In the late 1800s when winter ice closed down Staten Island Sound, the waterway separating New Jersey from Staten Island, an estimated 15,000 tons of shipping were forced to use the narrow channel that ran along the eastern shore of Staten Island. In doing so, the vessels passed dangerously close to Old Orchard Shoal. A bell buoy and a lighted buoy initially marked this shallow area, but mariners considered these navigational aids to be grossly inadequate.
The Lighthouse Board asked Congress for funds in 1891 to place a lighthouse on Old Orchard Shoal and to rebuild the tower at Waakcaack, near Keansburg, New Jersey, to serve as a rear range light to the new lighthouse. After $60,000 was approved, construction of the lighthouse was completed in 1893. The new 51-foot, cast-iron tower was cone-shaped, built in the “spark plug” style common among offshore lights in that region. The tower had a canopy over the lower gallery when first built. The tower’s beacon was a fourth-order lens, which focused a white beam of light to the southeast, while a red light was shown in the remaining directions. The light was on for twelve seconds followed by three seconds of darkness. An air siren served as the station’s fog signal.
The first Waakcaack Lighthouse was a hexagonal wooden tower built in 1855 that stood near Creek Road in Kaensburg, three-quarters of a mile to the rear of Point Comfort, its companion range light. In 1894, this tower was moved aside so a replacement iron skeleton tower could be built on the site. The new tower displayed two fixed lights, one at a height of 105 feet and the other at 95 feet, forming a range with the lights at Point Comfort and Old Orchard Shoal. When the town of Keansburg decided to incorporate in 1917, it used the outline of the Waakcaack Range Light as its seal. The Point Comfort Light was decommissioned in 1941, replaced by lighted buoys and the range light at Sandy Hook.
The first keeper at Old Orchard Shoal was Andrew L. Carlow, who arrived after having served as assistant keeper on both the Sandy Hook and Scotland lightships. Apparently, life on the stationary tower with little companionship did not agree with Carlow, as he was sent to the United States Marine Hospital in New York in 1902, suffering from “nervous exhaustion.” Carlow never returned to lighthouse duty at any post, and was replaced at Old Orchard by Adolph Norostrom.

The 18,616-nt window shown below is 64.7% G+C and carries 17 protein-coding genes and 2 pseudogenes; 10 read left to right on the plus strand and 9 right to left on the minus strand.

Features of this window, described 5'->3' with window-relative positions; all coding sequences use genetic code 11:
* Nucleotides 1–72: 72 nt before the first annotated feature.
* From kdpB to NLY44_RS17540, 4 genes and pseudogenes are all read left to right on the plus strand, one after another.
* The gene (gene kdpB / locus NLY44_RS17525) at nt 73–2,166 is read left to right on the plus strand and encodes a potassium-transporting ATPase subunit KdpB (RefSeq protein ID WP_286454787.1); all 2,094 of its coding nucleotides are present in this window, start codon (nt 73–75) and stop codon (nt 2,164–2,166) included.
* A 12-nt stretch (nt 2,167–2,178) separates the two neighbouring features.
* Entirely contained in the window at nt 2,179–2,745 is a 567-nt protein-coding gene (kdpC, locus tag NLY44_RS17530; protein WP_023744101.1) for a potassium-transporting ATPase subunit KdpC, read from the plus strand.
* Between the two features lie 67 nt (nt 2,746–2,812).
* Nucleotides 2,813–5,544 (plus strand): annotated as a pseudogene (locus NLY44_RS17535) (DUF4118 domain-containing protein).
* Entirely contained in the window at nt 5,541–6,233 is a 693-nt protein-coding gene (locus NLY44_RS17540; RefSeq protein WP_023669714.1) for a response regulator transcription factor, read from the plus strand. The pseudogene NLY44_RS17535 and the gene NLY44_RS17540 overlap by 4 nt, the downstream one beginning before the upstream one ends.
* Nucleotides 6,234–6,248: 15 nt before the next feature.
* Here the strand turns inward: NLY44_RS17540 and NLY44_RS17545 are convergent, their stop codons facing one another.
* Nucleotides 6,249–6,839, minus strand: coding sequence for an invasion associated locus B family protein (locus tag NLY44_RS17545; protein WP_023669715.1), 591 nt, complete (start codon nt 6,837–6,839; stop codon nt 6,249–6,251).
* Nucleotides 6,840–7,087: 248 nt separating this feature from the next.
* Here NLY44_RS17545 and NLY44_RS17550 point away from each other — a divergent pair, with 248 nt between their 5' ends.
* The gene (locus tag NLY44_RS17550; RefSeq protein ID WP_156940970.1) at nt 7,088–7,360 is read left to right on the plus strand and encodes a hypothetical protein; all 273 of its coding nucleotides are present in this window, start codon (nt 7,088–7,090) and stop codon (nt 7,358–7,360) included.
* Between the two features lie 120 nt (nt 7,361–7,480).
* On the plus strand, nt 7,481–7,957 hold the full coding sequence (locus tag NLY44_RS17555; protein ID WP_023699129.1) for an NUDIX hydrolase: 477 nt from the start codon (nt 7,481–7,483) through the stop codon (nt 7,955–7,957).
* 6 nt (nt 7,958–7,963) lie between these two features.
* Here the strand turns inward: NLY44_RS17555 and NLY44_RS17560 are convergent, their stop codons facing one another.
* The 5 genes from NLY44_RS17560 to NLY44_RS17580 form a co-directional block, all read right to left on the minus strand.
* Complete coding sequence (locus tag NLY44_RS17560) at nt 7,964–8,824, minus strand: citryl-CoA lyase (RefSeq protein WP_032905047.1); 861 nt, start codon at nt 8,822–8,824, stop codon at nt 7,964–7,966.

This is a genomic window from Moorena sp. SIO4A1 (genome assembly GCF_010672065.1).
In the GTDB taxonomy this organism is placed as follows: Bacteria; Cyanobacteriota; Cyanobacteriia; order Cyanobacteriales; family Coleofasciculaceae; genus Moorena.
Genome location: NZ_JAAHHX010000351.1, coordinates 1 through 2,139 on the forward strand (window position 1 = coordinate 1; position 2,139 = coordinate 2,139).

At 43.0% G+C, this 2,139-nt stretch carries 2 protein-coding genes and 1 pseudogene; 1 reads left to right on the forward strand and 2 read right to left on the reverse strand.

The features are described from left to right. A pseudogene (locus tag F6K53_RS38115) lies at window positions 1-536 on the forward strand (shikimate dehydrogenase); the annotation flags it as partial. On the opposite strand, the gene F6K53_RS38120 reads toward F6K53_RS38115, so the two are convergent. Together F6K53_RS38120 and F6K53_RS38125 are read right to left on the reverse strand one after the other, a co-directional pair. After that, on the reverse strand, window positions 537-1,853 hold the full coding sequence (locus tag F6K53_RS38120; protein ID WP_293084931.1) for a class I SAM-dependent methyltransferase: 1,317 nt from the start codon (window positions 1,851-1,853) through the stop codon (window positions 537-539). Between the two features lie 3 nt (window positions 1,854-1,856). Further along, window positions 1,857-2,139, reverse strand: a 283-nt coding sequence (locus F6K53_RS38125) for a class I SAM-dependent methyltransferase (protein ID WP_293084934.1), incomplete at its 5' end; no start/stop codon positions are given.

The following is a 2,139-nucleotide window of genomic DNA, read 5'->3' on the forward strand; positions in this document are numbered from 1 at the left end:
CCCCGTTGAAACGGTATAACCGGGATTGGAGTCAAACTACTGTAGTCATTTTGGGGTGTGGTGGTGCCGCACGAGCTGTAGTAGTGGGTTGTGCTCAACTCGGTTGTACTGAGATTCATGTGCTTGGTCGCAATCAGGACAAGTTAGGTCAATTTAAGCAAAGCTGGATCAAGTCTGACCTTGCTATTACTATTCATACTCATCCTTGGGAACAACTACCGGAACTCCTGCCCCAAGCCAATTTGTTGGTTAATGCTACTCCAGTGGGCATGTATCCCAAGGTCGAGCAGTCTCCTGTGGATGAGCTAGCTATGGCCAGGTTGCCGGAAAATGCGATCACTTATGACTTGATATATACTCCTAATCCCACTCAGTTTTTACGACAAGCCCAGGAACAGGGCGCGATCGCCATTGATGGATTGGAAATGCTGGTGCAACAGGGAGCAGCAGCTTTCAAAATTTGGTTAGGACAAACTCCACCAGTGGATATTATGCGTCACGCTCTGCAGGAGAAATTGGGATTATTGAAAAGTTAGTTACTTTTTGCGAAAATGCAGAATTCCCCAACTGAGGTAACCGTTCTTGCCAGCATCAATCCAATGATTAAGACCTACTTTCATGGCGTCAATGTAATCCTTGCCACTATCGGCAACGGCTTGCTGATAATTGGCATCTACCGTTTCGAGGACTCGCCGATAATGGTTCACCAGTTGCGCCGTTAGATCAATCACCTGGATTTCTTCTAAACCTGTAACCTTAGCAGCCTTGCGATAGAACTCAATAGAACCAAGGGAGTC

The Old Orchard Shoal Lighthouse was located about three miles offshore of Staten Island. Keepers at the station frequently had to assist inexperienced sport fishermen in small boats, who often got caught in the sudden squalls characteristic of the Lower Bay. Typical was the actions of Keeper Andrew Zulus on June 26, 1927, who had made many such rescues before. Four men were stuck in a severe storm, their boat having sprung a leak. By the time Zulus reached them, their boat was almost underwater. As was also typical of the keepers, Zulus offered food and shelter for the night to his unexpected guests.
Old Orchard Shoal was automated in 1955, but still shows a flashing white light with a red sector, although it no longer has a fog signal. The lighthouse is located near Great Kills Park, offshore of the Gateway National Recreation Area. The lighthouse can be viewed with binoculars, looking three miles to the southeast. Its companion range light, the Waackaack beacon, was deactivated sometime in the 1950s, and put up for bid by the government. The single bid was for $280 and was rejected. To the dismay of local residents, the tower was torn down and sold for scrap metal, although its beautiful keeper’s house still stands and is a privately owned residence.
In May of 2007, the Old Orchard Shoal Lighthouse was excessed by the Coast Guard and offered at not cost to eligible entities. After no qualified group was found, the General Services Administration auctioned off the lighthouse during the summer of 2008. The winning bid was $235,000.
|Position||40° 30' 44.3" N
074° 05' 55.4" W
|US Coast Guard Light List Number||35395|
|Light Characteristics||Flashing White 6s|
|Focal Plane||51 feet|
|Light Visual Range||5 Nautical Miles|
|Color||White w/ bottom brown stripe|